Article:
you should look at the enrollment application, census card and testimony. this post will tell you how to do that. these documents will tell you more about your heritage, but it won’t help you if your goal is to be enrolled in the choctaw tribe of oklahoma. some people were classed as mississippi choctaw if the family had a native heritage but didn’t qualify for enrollment in the tribe.

there are 63 tribes in oklahoma but only the five major tribes are on the dawes roll. look at your family’s location around 1900-1930 time period (census will help you there) and see if there was a tribe located nearby. it is possible that your relatives were affiliated with another tribe.

if they were mississippi choctaw, there is probably a land grant in MS/AL to a head of household called choctaw scrip land. this was given in lieu of tribal enrollment 1830-1880 time period. has a database of the MS and AL choctaw scrip land records, called mississippi or alabama land records. there are other land records in those databases too,, so you have to look at the authority/source cited. NARA has those land record packages.

the mississippi choctaw was not removed from oklahoma. but they were largely rejected for tribal enrollment.

this website might help you in your search. some people are trying to transcribe applications.
i do not know what they are trying to transcribe, but this is the volunteer page

and this might be of interest to you:
Rights of Mississippi Choctaws in the Choctaw Nation
Index to the Final Rolls of the Citizens and Freedmen of the Five Civilized Tribes in Indian Territory
the dawes roll is composed of applications to the five major tribes in oklahoma.

good advice about native research:

if your relatives came from a different geographic location or belonged to a different tribe, try searching google for the state and tribes. you might find a contact for a state-recognized tribe or a federal recognized tribe.

this page can help you set up a targeted google search.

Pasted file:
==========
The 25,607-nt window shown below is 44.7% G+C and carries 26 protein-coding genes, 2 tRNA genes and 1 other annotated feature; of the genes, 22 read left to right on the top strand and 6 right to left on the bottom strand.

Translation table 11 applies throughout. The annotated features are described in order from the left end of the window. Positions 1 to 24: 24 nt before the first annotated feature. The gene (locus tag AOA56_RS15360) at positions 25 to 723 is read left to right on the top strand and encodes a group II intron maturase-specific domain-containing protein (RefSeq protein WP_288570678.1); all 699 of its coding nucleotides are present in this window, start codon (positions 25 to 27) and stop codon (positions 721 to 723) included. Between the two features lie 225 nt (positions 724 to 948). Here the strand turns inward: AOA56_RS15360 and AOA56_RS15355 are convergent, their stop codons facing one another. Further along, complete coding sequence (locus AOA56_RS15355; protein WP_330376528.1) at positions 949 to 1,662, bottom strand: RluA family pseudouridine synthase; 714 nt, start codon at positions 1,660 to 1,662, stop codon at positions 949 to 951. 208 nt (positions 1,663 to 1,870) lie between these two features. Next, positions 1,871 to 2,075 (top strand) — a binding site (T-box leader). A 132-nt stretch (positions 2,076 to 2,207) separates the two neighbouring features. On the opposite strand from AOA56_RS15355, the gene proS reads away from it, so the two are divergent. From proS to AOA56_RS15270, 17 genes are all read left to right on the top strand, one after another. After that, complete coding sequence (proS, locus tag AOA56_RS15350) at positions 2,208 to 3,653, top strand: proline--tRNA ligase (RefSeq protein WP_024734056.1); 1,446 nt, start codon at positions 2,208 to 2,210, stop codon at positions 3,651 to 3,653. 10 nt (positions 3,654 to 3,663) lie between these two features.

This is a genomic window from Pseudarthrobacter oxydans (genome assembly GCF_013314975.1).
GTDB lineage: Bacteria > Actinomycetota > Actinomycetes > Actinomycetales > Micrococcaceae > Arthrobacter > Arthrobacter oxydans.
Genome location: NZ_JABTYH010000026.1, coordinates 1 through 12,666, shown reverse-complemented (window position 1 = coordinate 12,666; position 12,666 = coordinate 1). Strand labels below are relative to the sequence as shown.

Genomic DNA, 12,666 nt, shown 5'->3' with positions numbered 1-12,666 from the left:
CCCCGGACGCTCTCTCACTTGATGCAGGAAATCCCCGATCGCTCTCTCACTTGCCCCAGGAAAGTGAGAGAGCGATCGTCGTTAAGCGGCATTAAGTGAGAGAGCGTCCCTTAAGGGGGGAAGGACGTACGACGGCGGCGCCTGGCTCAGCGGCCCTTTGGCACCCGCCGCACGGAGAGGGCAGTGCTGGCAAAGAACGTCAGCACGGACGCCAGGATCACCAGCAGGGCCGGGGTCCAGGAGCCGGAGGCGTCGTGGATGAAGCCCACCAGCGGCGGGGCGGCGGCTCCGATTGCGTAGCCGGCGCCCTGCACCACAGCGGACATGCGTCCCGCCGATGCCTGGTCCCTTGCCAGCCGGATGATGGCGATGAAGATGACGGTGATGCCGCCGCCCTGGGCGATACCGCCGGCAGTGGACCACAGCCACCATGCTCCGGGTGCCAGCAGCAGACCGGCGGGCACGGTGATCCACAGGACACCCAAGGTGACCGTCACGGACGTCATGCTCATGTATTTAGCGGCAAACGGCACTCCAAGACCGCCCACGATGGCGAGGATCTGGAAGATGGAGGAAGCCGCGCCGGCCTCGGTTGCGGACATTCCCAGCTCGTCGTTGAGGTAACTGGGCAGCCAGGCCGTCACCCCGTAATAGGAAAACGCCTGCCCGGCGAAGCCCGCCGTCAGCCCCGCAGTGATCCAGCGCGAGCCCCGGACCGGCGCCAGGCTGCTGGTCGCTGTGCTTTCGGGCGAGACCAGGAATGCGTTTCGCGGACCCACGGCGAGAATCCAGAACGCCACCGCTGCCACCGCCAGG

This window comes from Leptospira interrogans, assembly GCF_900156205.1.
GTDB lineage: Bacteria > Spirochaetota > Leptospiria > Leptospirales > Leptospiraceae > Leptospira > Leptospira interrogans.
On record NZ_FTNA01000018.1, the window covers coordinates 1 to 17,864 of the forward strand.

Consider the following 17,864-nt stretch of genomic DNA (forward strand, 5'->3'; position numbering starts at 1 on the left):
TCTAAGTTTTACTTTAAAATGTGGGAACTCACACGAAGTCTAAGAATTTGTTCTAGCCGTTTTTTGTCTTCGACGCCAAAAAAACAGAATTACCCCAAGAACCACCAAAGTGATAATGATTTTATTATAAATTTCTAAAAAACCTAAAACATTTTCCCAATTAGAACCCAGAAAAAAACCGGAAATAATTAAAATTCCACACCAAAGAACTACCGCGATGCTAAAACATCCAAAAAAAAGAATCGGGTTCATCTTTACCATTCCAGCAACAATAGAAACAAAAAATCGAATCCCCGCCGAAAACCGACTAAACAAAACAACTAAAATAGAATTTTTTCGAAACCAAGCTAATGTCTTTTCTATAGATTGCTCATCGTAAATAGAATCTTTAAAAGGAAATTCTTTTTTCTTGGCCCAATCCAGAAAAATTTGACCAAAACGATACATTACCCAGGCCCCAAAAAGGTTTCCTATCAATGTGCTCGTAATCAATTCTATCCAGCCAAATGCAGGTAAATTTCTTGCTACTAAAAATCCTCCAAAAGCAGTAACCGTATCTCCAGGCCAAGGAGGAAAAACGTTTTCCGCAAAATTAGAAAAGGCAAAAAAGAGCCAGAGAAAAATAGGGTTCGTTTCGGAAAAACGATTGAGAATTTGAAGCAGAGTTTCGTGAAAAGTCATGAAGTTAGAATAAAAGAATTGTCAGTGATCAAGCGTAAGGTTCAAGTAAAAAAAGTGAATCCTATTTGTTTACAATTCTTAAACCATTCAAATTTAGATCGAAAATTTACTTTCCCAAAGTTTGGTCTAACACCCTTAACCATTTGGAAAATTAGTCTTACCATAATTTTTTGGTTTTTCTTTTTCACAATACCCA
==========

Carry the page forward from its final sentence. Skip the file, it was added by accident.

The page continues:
penny postcards. this is a website that features pictures that were on postcards. click on the state to see the postcards that they have.
if you have a penny postcard, you can click on submissions to add your penny postcard to the collection.

these searches will combine several possible search terms and give you the best matches.

i have collected many resources over the years. if you want to write to me, and request the choctaw resource list, i will be glad to send it to you.

i am just a volunteer that wants to empower people to learn how to do genealogy.

suzanne hamlet shatto

Christine Myers Christine Myers

posted on October 2, 2013

Thank you for all the information.
I am already an enrolled tribal member. “Lee” is Margaret’s maiden name. She was Choctaw Supreme Court Justice Henry Churchill Harris’ wife. I was just wondering if I have any relatives out there who could share more with me about her life and her ancestry going back. I have information on mostly male ancestors and I am studying our beloved women tradition for a college project so I wanted to explore the roles of my women ancestors.

It would figure that Margaret might be an easier research subject since she had some status and her lifetime was lived at an important pivotal time before/after statehood hit our tribe broadside. I do not believe she was on the rolls, since she was white, but I may be mistaken.

suzanne hamlet shatto suzanne hamlet shatto

posted on October 2, 2013
Margarette Elizabeth Lee Harris
Birth: Aug. 16, 1840
Cherokee County
Alabama, USA
Death: Apr. 21, 1909
McCurtain County
Oklahoma, USA

Wife of Henry C. Harris

Family links:
Henry Churchill Harris (1837 – 1899)*